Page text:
When Chen Weixiang, a 22-year-old medical student from Sun Yat-sen University in Guangzhou, heard in January this year about the dismissal of local sanitation worker and labour activist Yu Wucang, he decided to help.
Chen, who has been a long-standing supporter of Guangzhou’s sanitation workers, and a group of fellow students, used social media platforms to start a crowd funding campaign to pay Yu’s salary. On 4 February, about 70 supporters put more than 3,000 yuan into the account in less than six hours.
Chen pointed out that contributors would get no financial benefit themselves and that the campaign to support Big Brother Yu was purely about social justice.
Yu had been dismissed at the end of last year for his involvement in a strike for higher wages by sanitation workers in 2013 and his vociferous criticism of the employment system for sanitation workers in Guangzhou’s Yue Xiu district where workers are divided into 18 different administrative regions and regularly moved to different agency companies to prevent them from obtaining unlimited-term contracts.
Following the successful fund raising, Chen and Ying Ying, a student from the South China Normal University, went one step further and invited the Guangzhou Civil Affairs Bureau to a “Chinese New Year Lunch” to talk about Yu’s case and ask for his reinstatement. The Bureau unsurprisingly refused, citing anti-corruption regulations as the reason.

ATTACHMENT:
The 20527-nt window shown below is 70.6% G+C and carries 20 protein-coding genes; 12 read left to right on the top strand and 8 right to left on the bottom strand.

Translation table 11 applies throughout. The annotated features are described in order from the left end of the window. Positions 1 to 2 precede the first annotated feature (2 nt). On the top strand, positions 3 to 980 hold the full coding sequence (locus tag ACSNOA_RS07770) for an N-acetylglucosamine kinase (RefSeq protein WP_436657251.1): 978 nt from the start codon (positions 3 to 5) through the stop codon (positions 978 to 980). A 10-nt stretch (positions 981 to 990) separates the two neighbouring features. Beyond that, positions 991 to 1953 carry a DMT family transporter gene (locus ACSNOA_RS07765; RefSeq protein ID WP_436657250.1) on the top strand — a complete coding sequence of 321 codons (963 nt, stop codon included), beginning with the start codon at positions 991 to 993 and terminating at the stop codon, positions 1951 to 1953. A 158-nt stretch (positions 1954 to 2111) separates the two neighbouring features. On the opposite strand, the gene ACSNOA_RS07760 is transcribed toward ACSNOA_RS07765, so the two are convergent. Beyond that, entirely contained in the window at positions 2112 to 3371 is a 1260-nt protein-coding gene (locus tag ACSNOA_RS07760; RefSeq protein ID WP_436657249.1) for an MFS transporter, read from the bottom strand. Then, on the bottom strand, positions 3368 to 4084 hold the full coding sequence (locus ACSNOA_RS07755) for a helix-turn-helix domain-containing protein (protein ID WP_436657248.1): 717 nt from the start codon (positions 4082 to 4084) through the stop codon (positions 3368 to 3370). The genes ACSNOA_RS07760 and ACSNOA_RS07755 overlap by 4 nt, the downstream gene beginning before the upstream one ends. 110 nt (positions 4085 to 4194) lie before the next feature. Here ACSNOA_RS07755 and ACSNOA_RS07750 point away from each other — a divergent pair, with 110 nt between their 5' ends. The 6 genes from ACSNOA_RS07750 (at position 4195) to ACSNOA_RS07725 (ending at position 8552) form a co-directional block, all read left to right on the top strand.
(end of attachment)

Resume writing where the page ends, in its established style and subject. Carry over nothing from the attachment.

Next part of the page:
Yu was offered his job back in January but only on condition that he signs a letter guaranteeing that he will cease his labour activism and no longer discuss sanitation workers’ rights on social media. Yu naturally refused:
As citizens we have the right and the obligation to supervise the government and to have our opinions heard. I am just a sanitation worker and my voice is weak but I will continue to shout as loud as I can.
Yu continues to sweep the streets every day in protest at his dismissal, see photo abvoe..